Again--that's not about protecting children. That's about protecting parental rights. That's a different issue than whether this is actually *harmful* to children like the example you provided. And what you are talking about *would* be empowerment--I agree 100%. However, let's be clear in our thinking, you know? I agree--give parents all the information they ask for. On the other hand, let's not pretend that there's no difference between a child's first exposure to sexuality being _Caligula: The Videogame_ and a child getting to play a game--any game--only because a parent was unaware what was in the game. One is harm to the child, the other is harm to the rights of the parent that possibly exposes the child to harm. Two very different arguments, with two very different sets of choices and concerns.

Edit: no problem! I understood what part of my comment you were addressing. Like I said, I agree with what you are saying, I just think we still should be clear on the difference between empowering parents and protecting children. They are related, but are still distinct issues.

I think that the problem with the ESRB has nothing to do with the ESRB, but the video games industry itself. The problem with the video games industry is that it is still a very young industry, and has yet to attain widespread public acceptance.

I will draw a parallel to the early motion picture industry. For the first twenty years or so, the motion picture industry was relatively unregulated and made some very interesting movies, both talking and silent pictures. However, once motion pictures had made it into the public eye, there were calls for content censorship, and like video games, a threat for government censorship. This established the production code. After a long time, the production code was removed from the motion picture industry, and replaced with the MPAA.

Unfortunately, we are going through something of a similar vein with the video games industry. The young industry was relatively unregulated, and produced games with sometimes excessive amounts of sex and/or violence. Threat of government regulation has brought the ESRB into existence. I hope that the same threat of government regulation does not introduce an active censor board. My own personal take on the ESRB is that it is trying to accomplish some good in letting parents know what is in the game. In that manner, it is exactly like the MPAA.

It is up to parents to take responsibility into what content their children are exposed to, same as it is for movies. Unfortunately, most of the parents of the previous generation are not gamers themselves. Thus, they had no firsthand knowledge in gaming that they might have for watching a movie, and making an informed decision about content in games was more difficult. Perhaps now, as more gamers become parents, there will be more effective ratings from institutions such as the ESRB and fewer parents willing to buy games with 'objectionable' content purchased for those who should not be experiencing the content then there was before.

Personally, I played Doom 2 when I was in grade school. I played the original castle Wolfenstein before I started kindergarten. I also played the original UT when I was 13. I played some very violent games at a very young age, and that was OK. Would I let a child play a modern FPS? It really depends on the child, and thus the decision has to be made on a child by child basis. I think the whole issue could be solved by parents who play the game themselves. Then the parents could make an informed decision as to whether the child should play the game or not.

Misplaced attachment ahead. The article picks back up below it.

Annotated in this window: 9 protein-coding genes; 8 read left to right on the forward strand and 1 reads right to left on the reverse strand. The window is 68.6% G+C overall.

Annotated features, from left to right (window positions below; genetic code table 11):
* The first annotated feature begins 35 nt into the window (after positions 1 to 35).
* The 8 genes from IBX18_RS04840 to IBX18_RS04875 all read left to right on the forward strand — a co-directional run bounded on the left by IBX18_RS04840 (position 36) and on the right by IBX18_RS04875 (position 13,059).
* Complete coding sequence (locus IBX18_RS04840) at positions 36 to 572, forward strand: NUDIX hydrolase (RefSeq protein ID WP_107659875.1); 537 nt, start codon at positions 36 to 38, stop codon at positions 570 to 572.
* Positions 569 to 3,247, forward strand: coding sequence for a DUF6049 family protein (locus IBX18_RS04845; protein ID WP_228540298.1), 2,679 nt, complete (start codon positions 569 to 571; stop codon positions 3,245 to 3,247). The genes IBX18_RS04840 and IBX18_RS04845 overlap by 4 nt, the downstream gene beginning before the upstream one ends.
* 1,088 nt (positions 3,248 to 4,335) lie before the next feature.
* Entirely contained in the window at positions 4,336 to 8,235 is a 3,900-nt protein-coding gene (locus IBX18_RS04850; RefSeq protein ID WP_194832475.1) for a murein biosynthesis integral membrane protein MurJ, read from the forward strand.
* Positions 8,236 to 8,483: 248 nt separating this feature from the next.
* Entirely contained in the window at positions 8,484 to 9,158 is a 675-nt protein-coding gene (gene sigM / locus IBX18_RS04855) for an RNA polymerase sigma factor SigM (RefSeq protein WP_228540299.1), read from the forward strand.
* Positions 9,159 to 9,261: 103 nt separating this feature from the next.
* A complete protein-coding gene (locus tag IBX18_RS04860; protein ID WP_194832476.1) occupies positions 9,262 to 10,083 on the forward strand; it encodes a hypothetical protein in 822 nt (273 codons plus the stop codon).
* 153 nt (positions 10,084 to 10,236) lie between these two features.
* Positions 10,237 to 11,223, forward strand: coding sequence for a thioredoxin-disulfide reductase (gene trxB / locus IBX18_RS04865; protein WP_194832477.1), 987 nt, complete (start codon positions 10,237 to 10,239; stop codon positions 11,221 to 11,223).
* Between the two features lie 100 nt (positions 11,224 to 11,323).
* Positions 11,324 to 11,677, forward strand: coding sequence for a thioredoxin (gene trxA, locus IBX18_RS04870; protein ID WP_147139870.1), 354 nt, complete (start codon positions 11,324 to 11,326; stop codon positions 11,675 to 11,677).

I myself believe that the ESRB, and pretty much any rating system, is useless unless followed by the parents and the retailers. If the ESRB rates a game M, then don't sell it to someone under 17, unless they have parental consent.

My biggest problem is with those parents, who, buy little Jimmy a M game, without understanding it has content unsuitable for him. It's usually the parent who lets the kid get their hands on the game, and maybe it's start time they were accountable if Jimmy went on a shooting rampage.

As a child I would have been horrified by what I see today as an adult, rating systems aren't censorship; they're a protection.

Sure, you could argue that they don't need protection; but then, do we need condoms?

Beery, sorry, but you're the guy that mixes up Freedom of Speech with Freedom of Responsible Speech. You, or anyone else, does NOT have the right to demand your Private Rights in a Public Environment. That's terrorism. In your Private Area, fine.

Public Environments, like the Internet, require Responsible Speech/Actions. Or you're just handing them the case for banning Net Neutrality.

I could go into reasons : Like denying Murderers their right to bear arms; but I think it'd get too political.

Malygris:

Should kids be playing GTA, Manhunt, Kingpin? Of course not.

And I'll be god damned if I'm going to make parents actually take an interest in their kids lives and search these games themselves!

Oh yes by all means change the rating systems. Goodness knows little Billy will never think to simply play the game when no one is around or that he can simpaly go over to little Tommy's house and play the game. I'm sure that every underage person will never touch a mature game one they see the rating.

*For those a little slow in the mind, the sarcasm in this post is thick enough to cut with a knife.

I'm about 4 years away from the "appropriate" age to play games like Halo or Assassins Creed, do I play them anyway? Yeah. Am I still mentally intact? Unless you count misanthropy as insanity yes. I haven't killed anyone, I don't PLAN to, and honestly, its the parents decision whether or not their kid can play the game. Not the government's.